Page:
Damien Hirst was born in 1965 in Bristol, UK. He lives and works in London and Gloucestershire. Since 1987, over 90 solo Damien Hirst exhibitions have taken place worldwide, and he has been included in over 300 group shows.
In 2012, Tate Modern, London presented a major retrospective survey of Hirst’s work in conjunction with the 2012 Cultural Olympiad. Hirst’s other solo exhibitions include Qatar Museums Authority, ALRIWAQ Doha (2013–2014); Palazzo Vecchio, Florence (2010); Oceanographic Museum, Monaco (2010); Rijksmuseum, Amsterdam (2008); Astrup Fearnley Museet für Moderne Kunst, Oslo (2005); Museo Archeologico Nazionale, Naples (2004); Palazzo Grassi and Punta della Dogana, Pinault Collection, Venice (2017), Post Truth, Fake News & Alternative Facts, Haifa Museum, Israel (2019), Villa Borghese, Rome (2021); Fondation Cartier, Paris (2021) amongst others.
His work features in major collections including the British Museum, The Hirshhorn Museum and Sculpture Garden, the Museum of Modern Art, New York, Tate, the Stedelijk Museum, the Yale Center for British Art, The Broad Collection, the Victoria and Albert Museum, Fondazione Prada, and Museo Jumex, among many others.
Damien Hirst’s wide-ranging practice includes installation, sculpture, painting and drawing. Consistently challenging the boundaries between art, science and religion, his visceral, visually arresting work has made him a leading artist of his generation.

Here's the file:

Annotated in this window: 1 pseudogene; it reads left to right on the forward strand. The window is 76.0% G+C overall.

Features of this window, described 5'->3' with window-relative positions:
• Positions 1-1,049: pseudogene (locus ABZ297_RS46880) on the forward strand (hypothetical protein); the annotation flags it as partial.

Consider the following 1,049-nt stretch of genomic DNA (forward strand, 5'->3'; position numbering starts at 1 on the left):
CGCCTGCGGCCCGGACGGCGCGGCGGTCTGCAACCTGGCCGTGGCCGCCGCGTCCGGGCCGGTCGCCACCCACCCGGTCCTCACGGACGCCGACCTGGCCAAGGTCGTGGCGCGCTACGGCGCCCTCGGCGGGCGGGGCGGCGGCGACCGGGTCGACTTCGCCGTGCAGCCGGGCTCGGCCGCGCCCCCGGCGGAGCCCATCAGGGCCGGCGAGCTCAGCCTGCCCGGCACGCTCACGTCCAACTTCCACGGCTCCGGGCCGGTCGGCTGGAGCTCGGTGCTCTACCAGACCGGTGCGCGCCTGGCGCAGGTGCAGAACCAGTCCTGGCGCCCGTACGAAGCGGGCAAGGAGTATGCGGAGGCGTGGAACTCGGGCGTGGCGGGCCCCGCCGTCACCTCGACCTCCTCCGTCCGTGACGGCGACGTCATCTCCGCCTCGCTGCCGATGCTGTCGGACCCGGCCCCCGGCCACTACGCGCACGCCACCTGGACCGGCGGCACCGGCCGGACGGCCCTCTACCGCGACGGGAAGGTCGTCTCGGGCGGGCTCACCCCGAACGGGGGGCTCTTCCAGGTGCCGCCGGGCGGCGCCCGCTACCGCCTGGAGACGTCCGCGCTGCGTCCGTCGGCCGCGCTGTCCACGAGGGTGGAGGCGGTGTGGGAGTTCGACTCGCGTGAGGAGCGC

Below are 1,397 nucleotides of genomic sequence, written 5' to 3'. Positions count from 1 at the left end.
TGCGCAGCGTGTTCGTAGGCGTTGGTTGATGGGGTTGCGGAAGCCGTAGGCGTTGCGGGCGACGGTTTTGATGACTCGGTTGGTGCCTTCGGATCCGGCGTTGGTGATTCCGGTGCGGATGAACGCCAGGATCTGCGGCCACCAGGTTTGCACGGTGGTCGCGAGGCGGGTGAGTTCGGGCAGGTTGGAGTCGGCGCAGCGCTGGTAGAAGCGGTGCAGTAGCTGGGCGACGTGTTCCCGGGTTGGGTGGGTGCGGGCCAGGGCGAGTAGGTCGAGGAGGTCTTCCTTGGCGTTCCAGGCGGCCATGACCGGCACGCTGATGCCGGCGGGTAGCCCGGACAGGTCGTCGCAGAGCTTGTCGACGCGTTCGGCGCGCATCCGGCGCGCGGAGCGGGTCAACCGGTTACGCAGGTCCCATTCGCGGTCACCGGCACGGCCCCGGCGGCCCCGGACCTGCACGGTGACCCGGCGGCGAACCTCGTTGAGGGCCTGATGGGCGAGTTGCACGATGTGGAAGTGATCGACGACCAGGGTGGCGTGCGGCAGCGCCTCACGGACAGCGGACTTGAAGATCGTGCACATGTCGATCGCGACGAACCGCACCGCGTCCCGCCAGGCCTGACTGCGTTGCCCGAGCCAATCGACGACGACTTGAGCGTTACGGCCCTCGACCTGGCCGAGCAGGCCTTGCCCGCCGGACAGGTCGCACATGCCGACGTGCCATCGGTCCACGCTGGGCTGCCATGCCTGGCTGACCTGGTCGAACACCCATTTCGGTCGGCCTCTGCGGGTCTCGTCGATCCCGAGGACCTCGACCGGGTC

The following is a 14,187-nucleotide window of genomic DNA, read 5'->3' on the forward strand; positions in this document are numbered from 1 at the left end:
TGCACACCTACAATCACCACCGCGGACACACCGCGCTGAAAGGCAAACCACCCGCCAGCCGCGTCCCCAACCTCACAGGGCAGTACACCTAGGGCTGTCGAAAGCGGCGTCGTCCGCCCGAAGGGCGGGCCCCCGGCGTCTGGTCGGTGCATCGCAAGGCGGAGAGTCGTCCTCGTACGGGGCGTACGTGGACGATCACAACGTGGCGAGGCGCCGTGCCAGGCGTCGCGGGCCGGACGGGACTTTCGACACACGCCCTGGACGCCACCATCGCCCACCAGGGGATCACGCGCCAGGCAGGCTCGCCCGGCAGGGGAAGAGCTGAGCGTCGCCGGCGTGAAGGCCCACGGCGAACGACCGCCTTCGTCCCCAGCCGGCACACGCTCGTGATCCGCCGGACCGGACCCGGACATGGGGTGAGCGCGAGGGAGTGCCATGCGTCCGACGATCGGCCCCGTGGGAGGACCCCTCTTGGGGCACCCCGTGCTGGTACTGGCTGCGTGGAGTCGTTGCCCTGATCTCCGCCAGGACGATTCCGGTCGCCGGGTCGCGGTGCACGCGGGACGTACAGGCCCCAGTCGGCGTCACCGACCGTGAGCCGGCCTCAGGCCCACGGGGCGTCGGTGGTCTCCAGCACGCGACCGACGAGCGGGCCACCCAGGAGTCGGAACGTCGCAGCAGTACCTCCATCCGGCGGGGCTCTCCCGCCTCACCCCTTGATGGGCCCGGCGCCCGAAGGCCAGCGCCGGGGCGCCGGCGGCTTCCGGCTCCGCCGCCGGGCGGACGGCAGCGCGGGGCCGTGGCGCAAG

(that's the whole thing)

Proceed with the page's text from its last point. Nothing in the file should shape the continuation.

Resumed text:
Hirst explores the tensions and uncertainties at the core of human experience. Love, desire, belief and the struggle of living with the knowledge of death are all investigated, often in unconventional and unexpected ways.
Hirst is perhaps best known for his ‘Natural History’ series of works which present animals in vitrines suspended in formaldehyde. These iconic sculptures such as The Physical Impossibility of Death in the Mind of Someone Living (1991) or Mother and Child (Divided) (1993), aim to recast fundamental questions about the meaning of life and the fragility of biological existence.
Hirst uses the vitrines as both a window and barrier, seducing the viewer visually while also providing a minimalist geometry to frame, contain and objectify his subject. He first constructed a steel and glass tank in the seminal work A Thousand Years (1990), in which a miniature life cycle is created by flies hatching, feeding and then dying at the hands of an insect-O-cutor. In many of his other vitrine sculptures from the 1990s such as The Acquired Inability to Escape (1991) or The Asthmatic Escaped (1992), he implies a human presence through its absence, including relic-like objects such as clothes, cigarettes, ashtrays, tables and chairs.
Science and our unquestioning faith in the power of pharmaceuticals remains one of Hirst’s most enduring themes. These ideas are investigated in the installation Pharmacy (1992) as well as in the ‘Medicine Cabinets’ and ‘Instrument Cabinets’ which display a cornucopia of reflective, precision-tooled surgical implements within steel and glass cases. Other sculptures are more celebratory in tone such as Hymn (1999-2001), a polychrome bronze sculpture which reveals the musculature and internal organs of the human body as they are presented in toy-like anatomical models enlarged to a monumental scale.